15 Reasons Why Home Owners Sell & Move
Need a Reason to Sell Your Home?
By Elizabeth Weintraub, About.com Guide
American home owners sell and move, on average, every five to seven years. Why do home owners move? People who have lived in the same home for the past 30 years have a hard time understanding this phenomena. They are shocked that people move so often, but I know one thing for certain: Their day to sell and move will come as well.
Here are the top 15 reasons why people sell and move:
•1) Home is too small. First-time home buyers often outgrow their "starter" homes. Increased family size is the main reason home owners say they need a larger home.
•2) Upgrade. The grass is greener on the other side. People often want what they don't have and long for a bigger, more expensive and grander, upscale home. It's the American way.
•3) Fix purchase error. Owners might believe they made a mistake when purchasing their present home and want to rectify that mistake. Maybe they thought they could get by without a back yard but yearn to garden, or the dining room in the center of the house annoys them, or they no longer enjoy the underbelly of planes flying overhead within inches of their face.
•4) Job transfer. Relocation makes it necessary for many to pull up roots and move. If the commuting distance exceeds an hour, most people would prefer not to spend two hours in traffic every day.
•5) Personal Relationships. Moving in with a partner or getting married can mean one of the parties will need to sell, especially if both owned homes prior to the commitment. On the other hand, break-ups cause owners to sell as well for three basic reasons:
1. One party may need to buy out the other and not have the cash available.
2.The home may not be affordable to sustain on one person's income.
3.The home holds bad memories, making a fresh start desirable.
•6) Neighborhood changes. The neighborhood might have changed for the worse, economically, socially or physically. For example, maybe a freeway was constructed nearby. Maybe the next-door neighbors receive visitors who arrive wearing striped pajamas at 2 AM. Or they have hung sheets over their windows while a skunk-like odor permeates the air.
•7) Empty nest. The kids have grown up and moved out. The owners want a smaller home. The older you get, the harder it is to keep a big house clean.
•8) See family more often. Some people want to be closer to their family as they age and will move to be near relatives. Parents want to be near children. Grandparents, near their children and grandchildren.
•9) See family less often. To put more distance between the home owners and relatives. Some might move out of state to keep harmony within the family. Dysfunctional and fractured families have been known to blossom being separated.
•10) Retirement. Active-adult communities are attracting many buyers over the age of 55. These planned communities have golf courses, club houses, workout facilities, week-end social gatherings, back-yard barbecue parties and more, all designed for people over 55.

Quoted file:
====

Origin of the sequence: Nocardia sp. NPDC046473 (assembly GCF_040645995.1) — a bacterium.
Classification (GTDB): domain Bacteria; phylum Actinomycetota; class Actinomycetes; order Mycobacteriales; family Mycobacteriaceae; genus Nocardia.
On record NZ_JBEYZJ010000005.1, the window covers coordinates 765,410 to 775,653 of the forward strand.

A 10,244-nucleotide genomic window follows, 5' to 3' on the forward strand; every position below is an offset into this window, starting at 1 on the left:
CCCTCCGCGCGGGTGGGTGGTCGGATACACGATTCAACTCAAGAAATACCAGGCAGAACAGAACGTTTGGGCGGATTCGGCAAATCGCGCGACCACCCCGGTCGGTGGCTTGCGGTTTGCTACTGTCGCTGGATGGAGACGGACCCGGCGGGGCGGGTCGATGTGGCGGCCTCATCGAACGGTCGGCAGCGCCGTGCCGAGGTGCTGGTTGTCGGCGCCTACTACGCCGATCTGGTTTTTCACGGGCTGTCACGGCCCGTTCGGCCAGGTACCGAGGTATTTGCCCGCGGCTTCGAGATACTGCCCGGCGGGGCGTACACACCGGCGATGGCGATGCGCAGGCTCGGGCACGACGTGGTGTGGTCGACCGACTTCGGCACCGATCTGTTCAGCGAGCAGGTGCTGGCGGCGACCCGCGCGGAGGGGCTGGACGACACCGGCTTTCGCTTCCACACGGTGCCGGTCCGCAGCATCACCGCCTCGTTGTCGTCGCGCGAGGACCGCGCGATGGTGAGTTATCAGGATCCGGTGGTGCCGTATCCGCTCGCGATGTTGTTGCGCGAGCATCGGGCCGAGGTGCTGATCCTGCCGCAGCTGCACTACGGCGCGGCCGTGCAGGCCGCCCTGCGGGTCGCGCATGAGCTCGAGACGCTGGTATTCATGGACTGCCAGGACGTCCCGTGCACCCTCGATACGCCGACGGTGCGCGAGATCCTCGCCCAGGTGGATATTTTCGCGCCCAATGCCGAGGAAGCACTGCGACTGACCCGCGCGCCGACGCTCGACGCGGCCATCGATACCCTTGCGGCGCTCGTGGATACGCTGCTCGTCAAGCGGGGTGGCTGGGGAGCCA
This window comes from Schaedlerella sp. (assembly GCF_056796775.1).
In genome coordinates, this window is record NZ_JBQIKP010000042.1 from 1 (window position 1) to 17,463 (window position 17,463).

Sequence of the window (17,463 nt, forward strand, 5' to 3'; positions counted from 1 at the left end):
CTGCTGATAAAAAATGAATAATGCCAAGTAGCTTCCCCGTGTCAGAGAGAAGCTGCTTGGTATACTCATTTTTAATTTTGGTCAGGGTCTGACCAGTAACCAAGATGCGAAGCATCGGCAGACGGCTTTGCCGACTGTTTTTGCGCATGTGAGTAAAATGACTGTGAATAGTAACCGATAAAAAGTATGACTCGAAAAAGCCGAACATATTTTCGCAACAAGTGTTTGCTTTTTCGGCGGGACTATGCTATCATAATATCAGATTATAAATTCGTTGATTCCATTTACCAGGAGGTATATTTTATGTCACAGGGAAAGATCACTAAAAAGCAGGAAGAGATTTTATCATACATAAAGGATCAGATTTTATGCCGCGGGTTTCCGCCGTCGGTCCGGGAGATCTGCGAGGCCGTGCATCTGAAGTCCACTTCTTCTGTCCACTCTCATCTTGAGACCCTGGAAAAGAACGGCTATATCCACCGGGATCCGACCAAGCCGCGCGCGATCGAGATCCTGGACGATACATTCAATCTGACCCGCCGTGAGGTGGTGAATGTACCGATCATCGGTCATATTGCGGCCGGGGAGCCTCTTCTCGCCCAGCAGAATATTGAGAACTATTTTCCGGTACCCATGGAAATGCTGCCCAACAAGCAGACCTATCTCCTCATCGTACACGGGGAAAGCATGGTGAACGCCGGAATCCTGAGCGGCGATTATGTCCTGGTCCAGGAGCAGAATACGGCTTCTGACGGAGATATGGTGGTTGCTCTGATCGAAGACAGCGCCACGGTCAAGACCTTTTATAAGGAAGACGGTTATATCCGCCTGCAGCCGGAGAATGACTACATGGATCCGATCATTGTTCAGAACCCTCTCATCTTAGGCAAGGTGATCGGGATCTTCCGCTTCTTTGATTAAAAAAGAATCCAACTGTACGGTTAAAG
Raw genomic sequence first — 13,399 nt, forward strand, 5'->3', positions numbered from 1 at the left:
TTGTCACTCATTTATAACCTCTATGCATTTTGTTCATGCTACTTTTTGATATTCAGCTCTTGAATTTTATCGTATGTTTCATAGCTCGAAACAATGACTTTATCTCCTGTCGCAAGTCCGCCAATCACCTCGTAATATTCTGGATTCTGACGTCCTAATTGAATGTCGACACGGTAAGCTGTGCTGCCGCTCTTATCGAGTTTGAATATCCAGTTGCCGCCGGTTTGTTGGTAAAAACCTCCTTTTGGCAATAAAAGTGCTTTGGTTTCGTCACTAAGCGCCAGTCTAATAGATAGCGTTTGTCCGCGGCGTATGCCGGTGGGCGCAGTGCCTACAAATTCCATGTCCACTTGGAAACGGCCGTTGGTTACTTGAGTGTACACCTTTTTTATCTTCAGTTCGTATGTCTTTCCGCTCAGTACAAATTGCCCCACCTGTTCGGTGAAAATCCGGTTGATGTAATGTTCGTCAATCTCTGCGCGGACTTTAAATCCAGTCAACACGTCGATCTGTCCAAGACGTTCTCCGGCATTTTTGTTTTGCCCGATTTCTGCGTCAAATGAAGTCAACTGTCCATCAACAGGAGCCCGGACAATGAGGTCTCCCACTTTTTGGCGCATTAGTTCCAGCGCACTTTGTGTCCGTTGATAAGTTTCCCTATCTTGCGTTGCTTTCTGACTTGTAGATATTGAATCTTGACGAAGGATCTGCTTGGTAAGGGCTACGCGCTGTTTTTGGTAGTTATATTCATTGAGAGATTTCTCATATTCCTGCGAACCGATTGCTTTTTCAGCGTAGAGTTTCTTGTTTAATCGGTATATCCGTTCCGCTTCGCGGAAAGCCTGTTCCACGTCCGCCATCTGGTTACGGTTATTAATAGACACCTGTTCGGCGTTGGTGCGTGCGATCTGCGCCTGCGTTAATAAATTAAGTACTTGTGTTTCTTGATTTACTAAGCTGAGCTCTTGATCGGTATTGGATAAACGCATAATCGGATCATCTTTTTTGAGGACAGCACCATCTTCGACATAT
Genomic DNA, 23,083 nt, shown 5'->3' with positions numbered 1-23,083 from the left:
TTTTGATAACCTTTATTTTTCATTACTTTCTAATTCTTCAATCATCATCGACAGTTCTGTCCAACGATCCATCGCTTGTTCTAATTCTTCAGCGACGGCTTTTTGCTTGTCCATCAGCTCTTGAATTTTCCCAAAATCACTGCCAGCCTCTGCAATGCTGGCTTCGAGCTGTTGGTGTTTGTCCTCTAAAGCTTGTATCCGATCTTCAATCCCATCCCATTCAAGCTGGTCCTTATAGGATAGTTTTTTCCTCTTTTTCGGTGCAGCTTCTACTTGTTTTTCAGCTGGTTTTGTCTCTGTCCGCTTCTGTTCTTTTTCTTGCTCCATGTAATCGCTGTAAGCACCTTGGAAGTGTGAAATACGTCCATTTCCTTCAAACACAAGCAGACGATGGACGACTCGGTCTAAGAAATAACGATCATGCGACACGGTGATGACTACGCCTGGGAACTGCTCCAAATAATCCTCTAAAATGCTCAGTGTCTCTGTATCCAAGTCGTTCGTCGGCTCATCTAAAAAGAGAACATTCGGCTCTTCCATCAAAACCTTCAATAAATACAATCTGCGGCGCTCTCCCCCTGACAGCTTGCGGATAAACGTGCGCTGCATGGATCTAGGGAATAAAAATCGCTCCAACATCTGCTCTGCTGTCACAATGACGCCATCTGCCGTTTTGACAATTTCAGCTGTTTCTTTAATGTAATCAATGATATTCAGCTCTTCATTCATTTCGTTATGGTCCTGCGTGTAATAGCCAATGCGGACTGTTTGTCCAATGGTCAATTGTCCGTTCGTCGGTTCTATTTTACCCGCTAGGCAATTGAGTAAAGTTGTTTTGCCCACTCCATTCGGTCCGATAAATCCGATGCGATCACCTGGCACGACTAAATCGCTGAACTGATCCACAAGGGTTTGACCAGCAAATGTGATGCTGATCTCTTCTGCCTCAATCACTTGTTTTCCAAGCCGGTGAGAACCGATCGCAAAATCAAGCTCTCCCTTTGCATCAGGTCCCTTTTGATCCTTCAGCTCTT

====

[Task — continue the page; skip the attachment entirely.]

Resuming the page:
• 11) Health problems. Physical ailments such as knee or back problems make it difficult for an aging population to climb stairs in a two-story, so a one-story home may be more practical. A trade-off solution for many elderly people who don't require round-the-clock care is to buy a condo or move into assisted living housing.
•12) Deferred maintenance. Some people don't want to put on a new roof, replace the siding or buy a new furnace, so it's easier to buy a newer home. When you figure the life of most home systems is about 15 years, it could make sense to get out before everything goes haywire.
•13) Home improvement perfection. A small segment enjoys fixing up and selling, spending time, money and effort on remodeling, and once the work is completed, these people become restless because there is nothing left to do. Some of you may call these people obsessed, but for some, it's a way to maintain balance while mastering a hobby.
•14) Cash in equity. Some home owners can't stand the fact their home is worth all that money because that money is not in their pocket. These people would prefer to stare at their passbook savings than stare at four walls with empty pockets. They. Just. Want. The. Money.
•15) Lifestyle change. Others are simply tired of owning a home and would prefer to travel, pursue a hobby or be less responsible. We used to call these people misfits or boomers, but many past a certain age want to find a calling that is meaningful to them. So, for these people, home ownership loses its priority status and turns into the ticket for realizing dreams.
At the time of writing, Elizabeth Weintraub, DRE # 00697006, is a Broker-Associate at Lyon Real Estate in Sacramento, California.